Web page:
Are You Living in the 10% or the 90%?
It’s already been established that I’m a nerd, so it shouldn’t come as a huge surprise that I’ve been watching a lot of Undercover Boss on Netflix lately. Here’s my rationale, each episode is about 45 minutes (about the length of time it takes to cook dinner), I know what’s going to happen and I can just listen to it while I go about my routine. Basically, the noise just keeps me company. But recently, as I was listening to an episode, something a girl said literally stopped me in my tracks,
“I don’t want people to remember me because of what I’ve been through, I want to be remembered by my accomplishments.”
Wow, what a profound statement! Nobody is exempt from the curve balls that are thrown at us throughout our lives. Unfortunately, some of those curve balls are harder to hit than others. I think the hardest part of life is dealing with a loss – loss of life, career, marriage, or health
– the loss of a part of who we think we are can shake the very ground we stand upon. And what is even harder than just dealing with a loss is sometimes those losses are purely consequences of bad decisions made by us or someone else. Thus compounding the feelings of sorrow with guilt, profound regret, anger, frustration, blame, and bitterness. The young lady from Undercover Boss has dealt with the decisions of her mother’s substance abuse and her father’s absence her whole life – leaving her to raise her younger siblings, one of whom is special needs. It was up to this 19 year old to figure out how to pay her mother and brother’s medical bills on a minimum wage salary. She had to abandon dreams of college so she could care for her family. None of these consequences were a result of her personal bad decisions, it wasn’t her fault at all. She could easily have chosen to descend into bitterness and resentment – a place I hate to admit I find myself in quite a bit.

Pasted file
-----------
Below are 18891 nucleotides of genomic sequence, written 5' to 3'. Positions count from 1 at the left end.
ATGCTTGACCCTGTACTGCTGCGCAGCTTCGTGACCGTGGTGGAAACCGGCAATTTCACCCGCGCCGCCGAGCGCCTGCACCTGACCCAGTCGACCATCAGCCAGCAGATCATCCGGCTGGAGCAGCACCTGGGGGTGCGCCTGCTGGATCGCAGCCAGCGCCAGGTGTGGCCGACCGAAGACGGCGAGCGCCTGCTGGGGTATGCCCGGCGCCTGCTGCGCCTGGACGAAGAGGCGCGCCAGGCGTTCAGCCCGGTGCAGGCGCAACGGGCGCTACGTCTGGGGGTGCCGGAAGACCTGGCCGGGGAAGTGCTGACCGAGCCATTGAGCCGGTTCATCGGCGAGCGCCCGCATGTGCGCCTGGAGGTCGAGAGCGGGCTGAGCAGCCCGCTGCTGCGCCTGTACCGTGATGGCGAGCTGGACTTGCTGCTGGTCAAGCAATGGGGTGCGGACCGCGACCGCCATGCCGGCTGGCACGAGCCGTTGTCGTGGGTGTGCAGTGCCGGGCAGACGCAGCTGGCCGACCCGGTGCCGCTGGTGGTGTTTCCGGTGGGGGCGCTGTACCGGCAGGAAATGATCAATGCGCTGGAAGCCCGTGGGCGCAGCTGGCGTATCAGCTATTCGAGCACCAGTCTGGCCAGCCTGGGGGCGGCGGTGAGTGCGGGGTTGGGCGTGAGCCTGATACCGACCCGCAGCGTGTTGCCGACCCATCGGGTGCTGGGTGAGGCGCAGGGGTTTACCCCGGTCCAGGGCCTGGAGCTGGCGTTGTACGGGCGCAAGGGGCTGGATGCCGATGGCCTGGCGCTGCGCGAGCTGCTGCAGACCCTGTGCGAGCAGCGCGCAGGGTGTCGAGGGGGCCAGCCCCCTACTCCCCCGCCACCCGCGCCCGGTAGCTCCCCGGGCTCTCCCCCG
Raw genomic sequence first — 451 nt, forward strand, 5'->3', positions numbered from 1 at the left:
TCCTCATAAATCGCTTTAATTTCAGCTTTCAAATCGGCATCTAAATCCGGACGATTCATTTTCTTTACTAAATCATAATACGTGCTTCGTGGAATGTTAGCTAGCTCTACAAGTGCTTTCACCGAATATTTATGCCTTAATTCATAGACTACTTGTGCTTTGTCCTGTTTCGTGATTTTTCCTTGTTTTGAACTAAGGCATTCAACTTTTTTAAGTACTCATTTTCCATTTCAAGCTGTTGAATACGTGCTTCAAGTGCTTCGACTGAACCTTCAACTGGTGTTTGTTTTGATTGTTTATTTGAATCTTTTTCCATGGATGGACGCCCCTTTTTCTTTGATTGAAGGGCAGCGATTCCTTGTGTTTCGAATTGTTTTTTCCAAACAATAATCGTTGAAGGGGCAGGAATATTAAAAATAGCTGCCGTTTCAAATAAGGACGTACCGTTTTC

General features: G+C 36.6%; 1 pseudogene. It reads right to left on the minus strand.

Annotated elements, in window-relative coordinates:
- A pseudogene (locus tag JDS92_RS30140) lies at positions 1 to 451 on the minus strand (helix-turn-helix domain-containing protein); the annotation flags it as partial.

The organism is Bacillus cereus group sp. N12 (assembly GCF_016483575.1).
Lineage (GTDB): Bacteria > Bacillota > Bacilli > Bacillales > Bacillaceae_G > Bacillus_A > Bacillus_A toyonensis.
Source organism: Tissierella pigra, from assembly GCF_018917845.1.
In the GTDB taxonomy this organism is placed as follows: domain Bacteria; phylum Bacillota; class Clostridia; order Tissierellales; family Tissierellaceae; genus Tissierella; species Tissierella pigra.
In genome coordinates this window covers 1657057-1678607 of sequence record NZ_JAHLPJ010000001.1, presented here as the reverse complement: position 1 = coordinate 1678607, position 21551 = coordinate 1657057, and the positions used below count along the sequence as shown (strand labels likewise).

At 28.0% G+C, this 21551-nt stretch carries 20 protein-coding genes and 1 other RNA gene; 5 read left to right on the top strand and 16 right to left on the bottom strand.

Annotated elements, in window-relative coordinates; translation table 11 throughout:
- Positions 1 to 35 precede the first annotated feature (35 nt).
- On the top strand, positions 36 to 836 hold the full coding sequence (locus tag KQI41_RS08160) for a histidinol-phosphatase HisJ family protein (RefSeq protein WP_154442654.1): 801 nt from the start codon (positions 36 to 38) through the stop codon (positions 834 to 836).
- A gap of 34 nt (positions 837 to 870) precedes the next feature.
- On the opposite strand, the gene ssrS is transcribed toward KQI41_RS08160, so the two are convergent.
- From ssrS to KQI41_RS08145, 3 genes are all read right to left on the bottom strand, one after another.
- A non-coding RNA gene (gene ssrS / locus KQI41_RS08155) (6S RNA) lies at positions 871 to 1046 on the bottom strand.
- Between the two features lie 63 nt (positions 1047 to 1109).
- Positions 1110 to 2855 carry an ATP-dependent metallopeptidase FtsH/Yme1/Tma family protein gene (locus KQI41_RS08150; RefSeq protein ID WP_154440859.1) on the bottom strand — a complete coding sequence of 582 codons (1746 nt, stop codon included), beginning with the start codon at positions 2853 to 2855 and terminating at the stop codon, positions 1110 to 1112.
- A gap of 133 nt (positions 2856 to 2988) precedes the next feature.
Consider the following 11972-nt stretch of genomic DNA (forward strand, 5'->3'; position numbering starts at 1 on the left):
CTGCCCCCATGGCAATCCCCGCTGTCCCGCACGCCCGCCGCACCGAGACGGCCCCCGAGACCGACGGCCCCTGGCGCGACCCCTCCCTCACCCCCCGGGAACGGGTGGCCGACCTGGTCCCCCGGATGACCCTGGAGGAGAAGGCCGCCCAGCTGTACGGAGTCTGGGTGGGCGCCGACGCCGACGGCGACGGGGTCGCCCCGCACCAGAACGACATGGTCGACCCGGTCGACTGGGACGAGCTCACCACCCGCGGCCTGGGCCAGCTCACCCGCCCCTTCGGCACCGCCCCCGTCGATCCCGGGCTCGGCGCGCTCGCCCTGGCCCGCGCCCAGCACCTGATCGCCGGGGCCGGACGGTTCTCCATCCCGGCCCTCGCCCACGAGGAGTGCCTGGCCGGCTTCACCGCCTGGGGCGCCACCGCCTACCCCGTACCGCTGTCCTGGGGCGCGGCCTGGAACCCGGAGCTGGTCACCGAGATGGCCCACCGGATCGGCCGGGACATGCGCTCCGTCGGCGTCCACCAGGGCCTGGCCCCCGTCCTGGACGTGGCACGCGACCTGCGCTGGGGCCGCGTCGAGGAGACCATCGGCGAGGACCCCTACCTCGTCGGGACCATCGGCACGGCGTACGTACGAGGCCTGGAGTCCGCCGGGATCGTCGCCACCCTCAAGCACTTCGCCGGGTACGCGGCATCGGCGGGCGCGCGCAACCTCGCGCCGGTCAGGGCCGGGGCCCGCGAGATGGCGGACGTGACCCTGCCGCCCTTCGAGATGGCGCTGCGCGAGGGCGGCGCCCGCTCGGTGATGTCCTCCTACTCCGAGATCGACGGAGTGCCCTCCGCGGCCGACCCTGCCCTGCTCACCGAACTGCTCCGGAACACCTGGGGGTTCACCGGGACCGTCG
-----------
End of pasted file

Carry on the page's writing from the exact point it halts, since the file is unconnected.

When I was a teacher, one of my principals used to say, “Life is 10% what happens to you, and 90% how you deal with it.” Think about that for a second. Sometimes we cannot help the things that happen to us. But we can help and control how we choose to deal with it. My natural reaction to a crisis is to first go into what I call Fix it Mode. I do research, I run to the fire to see where it started to learn how I can put it out – I cook, I clean, I do whatever I can possibly do – I stay busy. I don’t know when I will learn that it never works for me. I just end up exhausted and frustrated and spiritually weary. I don’t have the answer about how to deal with a loss initially. Because I never get it right. It’s easy to spout off research from the top therapists and people in the know, but it’s a whole other ball game when it’s your turn at bat. I’ve learned to never judge anyone by his initial reaction to a loss, that’s for sure. I have no idea how I would behave after losing my husband or child or even my home. I hope I never find out. I think everyone grieves in his own way – whatever that grief is for – a lost dream, a lost job, or a lost future. We have to allow the grief to come for a while, 5 minutes or 5 months, there’s no right or wrong way to accept a loss.
But then comes your 90% – the rest of the story, how are you going to deal with this loss, that 10% of life that you cannot control? Are you going to let it consume you and wallow in it for the rest of your life? Are you going to let your struggles define you? Or are you going to use what you learned and change your path? It’s about choices – we can choose to live in the 10% of our lives or we can live in the 90%. The loss might always be there with you, like a scar. But it might also be a change in direction for the better. Each loss is different and we all have them – a lot of them. So how are you going to be remembered? Are people going to look back on your life and say, “Poor thing, he sure had a lot going against him.” Or are you going to be the person who is remembered for changing the world one small decision at a time. As that same principal used to say each day after the pledge, “Make it a great day or not, the choice is yours.”
Scholar Spotlight – Rian
Rian had visual hallucinations all his life. Starting at the age of 5, although they were very disturbing, he thought everyone saw them. He never told anyone because he didn’t know it was abnormal. That was until middle school, when his hallucinations began to manifest into debilitating experiences, leading to worrisome self-harming and suicidal behaviors. […]